If you’ve tried out our Paper Flower or Tie-Dye Tissue Paper DIYs you know how much fun it is to dye paper with liquid watercolor. There’s something so magical about the way the colors mix and flow through the paper fibers.

I was thinking about fall leaves, and of course paper dyeing seemed like the perfect way to capture the fiery colors of the season. After a little experimentation, I came up with a dyeing variation where leaves mysteriously appear on a gorgeous field of color.


Supplies You’ll Need

• White tissue paper
• A Pigment Based White Stamp Pad, like this Craftsmart Pigment Ink Pad from Michaels. Other stamp pads, or inks, should work too, just test them out on a piece of scrap tissue.
• Stamps, made or bought.  I made my own in a method similar to the one Rachel used for her Stamped Scarf project. I carved my stamps from cheap erasers.
Blick Liquid Watercolors
• Liquid Droppers and/or absorbent foam paint brushes.

Here’s a sneak peek at the leafy magic…


To get started- decide how you are going to use your tissue, and where the leaf design should be. If you are using it in a bag, I would suggest decorating the corners; if you’re going to wrap with it you will want to decorate from the center out.

Ink up your stamp, and press it firmly on your tissue. (You know- stamp it!)

Repeat with your stamps in a random pattern until you are happy with the design. It may be difficult to see the white ink on white tissue- but that’s what makes the next part so fun!

Let the stamped tissue dry for a few minutes, then fold the tissue several times and place on a plate or other protective surface. With your dropper or brush begin applying dabs, drops, and lines of liquid watercolor to the tissue.

The leaves should start to appear in white on your tissue. (The watercolor won’t soak into the area that you have covered with the stamp ink.) If you end up with excess dye puddling up on your design, simply dab with your brush or a paper towel.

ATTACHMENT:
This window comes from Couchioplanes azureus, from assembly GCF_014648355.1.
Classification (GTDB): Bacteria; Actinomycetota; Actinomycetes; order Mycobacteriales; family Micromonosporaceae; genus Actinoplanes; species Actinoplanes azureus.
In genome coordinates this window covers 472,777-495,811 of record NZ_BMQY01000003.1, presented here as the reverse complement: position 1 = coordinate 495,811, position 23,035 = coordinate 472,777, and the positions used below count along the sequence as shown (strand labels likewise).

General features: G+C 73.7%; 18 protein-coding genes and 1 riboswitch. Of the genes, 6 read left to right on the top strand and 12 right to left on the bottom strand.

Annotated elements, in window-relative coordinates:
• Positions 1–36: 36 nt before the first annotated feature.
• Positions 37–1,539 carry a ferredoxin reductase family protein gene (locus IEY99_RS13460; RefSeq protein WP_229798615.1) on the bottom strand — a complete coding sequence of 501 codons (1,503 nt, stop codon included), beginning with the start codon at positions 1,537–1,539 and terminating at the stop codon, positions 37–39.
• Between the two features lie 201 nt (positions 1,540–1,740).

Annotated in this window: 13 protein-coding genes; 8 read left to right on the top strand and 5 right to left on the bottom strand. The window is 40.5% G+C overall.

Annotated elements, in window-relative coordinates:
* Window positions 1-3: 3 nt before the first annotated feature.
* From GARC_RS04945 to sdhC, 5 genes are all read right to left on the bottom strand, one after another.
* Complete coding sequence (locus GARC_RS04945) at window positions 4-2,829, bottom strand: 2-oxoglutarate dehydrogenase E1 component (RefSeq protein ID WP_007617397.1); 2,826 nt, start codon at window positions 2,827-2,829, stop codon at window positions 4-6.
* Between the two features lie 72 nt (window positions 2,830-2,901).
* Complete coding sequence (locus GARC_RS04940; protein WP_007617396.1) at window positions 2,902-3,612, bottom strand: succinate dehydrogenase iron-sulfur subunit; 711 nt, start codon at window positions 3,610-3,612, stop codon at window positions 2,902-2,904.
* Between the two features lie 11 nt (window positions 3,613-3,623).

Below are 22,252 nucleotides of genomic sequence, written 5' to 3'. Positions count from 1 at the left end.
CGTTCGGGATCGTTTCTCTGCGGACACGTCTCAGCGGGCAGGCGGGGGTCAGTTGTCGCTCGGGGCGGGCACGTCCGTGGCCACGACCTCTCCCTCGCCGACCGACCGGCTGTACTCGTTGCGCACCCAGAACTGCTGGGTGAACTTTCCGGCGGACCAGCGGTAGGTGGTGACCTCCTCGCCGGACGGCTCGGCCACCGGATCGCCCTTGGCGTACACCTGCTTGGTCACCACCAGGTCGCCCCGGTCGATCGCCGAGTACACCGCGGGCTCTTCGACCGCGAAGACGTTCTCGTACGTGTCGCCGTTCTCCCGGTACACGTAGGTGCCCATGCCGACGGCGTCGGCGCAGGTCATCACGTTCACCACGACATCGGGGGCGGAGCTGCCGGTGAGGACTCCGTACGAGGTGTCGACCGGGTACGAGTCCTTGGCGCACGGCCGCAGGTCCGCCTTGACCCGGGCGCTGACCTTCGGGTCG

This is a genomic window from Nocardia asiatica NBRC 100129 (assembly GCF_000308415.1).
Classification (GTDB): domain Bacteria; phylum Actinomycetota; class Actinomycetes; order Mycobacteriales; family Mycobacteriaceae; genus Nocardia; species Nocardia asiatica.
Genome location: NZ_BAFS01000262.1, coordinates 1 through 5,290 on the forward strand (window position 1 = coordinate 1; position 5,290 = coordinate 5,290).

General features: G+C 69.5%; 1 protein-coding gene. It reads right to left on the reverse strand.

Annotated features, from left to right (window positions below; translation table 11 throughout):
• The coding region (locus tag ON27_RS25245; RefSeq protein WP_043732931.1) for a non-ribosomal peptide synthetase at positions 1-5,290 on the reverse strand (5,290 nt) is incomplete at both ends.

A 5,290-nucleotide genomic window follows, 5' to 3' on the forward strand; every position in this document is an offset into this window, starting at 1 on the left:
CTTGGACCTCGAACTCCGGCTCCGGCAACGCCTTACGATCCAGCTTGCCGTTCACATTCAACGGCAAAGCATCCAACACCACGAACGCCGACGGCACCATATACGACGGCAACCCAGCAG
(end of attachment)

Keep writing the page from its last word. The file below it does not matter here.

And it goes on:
Keep dropping and dabbing until you’ve covered the area with color.

Flip the tissue over and add color there as well. (It should soak through all the layers.) After you are done, let the sheets dry completely (at least overnight) before unfolding and using them.


Tada! Customized tissue that will make all your gifts pop.

Other things to try

• More color combinations
• Different stamps – maybe stars, initials, polkadots…
• Other types of ink – colored or metallic ink pads, block printing inks and more
• Drawing with metallic Sharpies or paint pens
• Drawing with dry watercolor pencils before dyeing
• Experimenting with other papers

RECIPE: Crunchy Ramen Snack Mix

RECIPE: Crunchy Ramen Snack Mix

While on the lookout for new snack ideas, I came across this recipe from Martha Stewart. I liked the idea of using the crunchy ramen noodles (reminded me of all the ramen I ate as a kid). Baked in the oven with nuts, corn flakes and sesame sticks, this snack mix turned out addicting and delicious. Next time I make it, I want to spice it up with wasabi peas.

RECIPE: Crunchy Ramen Snack Mix

Crunchy Ramen Snack Mix
Prep time
Cook time
Total time
Recipe type: Snack
  • 2 packages ramen, broken into small pieces (discard seasoning packets)
  • 1 cup raw peanuts
  • 1 cup raw cashews
  • 1 cup cornflakes
  • 3 tablespoons vegetable oil
  • 4 teaspoons curry powder
  • ½ teaspoon cayenne pepper
  • ½ teaspoon salt
  • ½ cup sesame sticks (or wasabi peas)
  1. Preheat oven to 400 degrees F. On a rimmed baking sheet, toss ramen, peanuts, cashews, and cornflakes with oil until coated. Spread mixture in a thin even layer.
  2. Combine curry powder, cayenne pepper and salt; sprinkle over ramen mixture.
  3. Bake until golden brown, about 10 minutes, stirring halfway through. Stir in sesame sticks and let cool completely before serving. Makes 6 cups.

RECIPE: Crunchy Ramen Snack Mix

I packaged my snack mix in hand-painted paper plate baskets using this tutorial by Amy Christie. I also added a custom circle tag courtesy of

DIY: Tie-Dye Tissue Paper

DIY: Tie-Dye Paper #craft #tiedye #tissue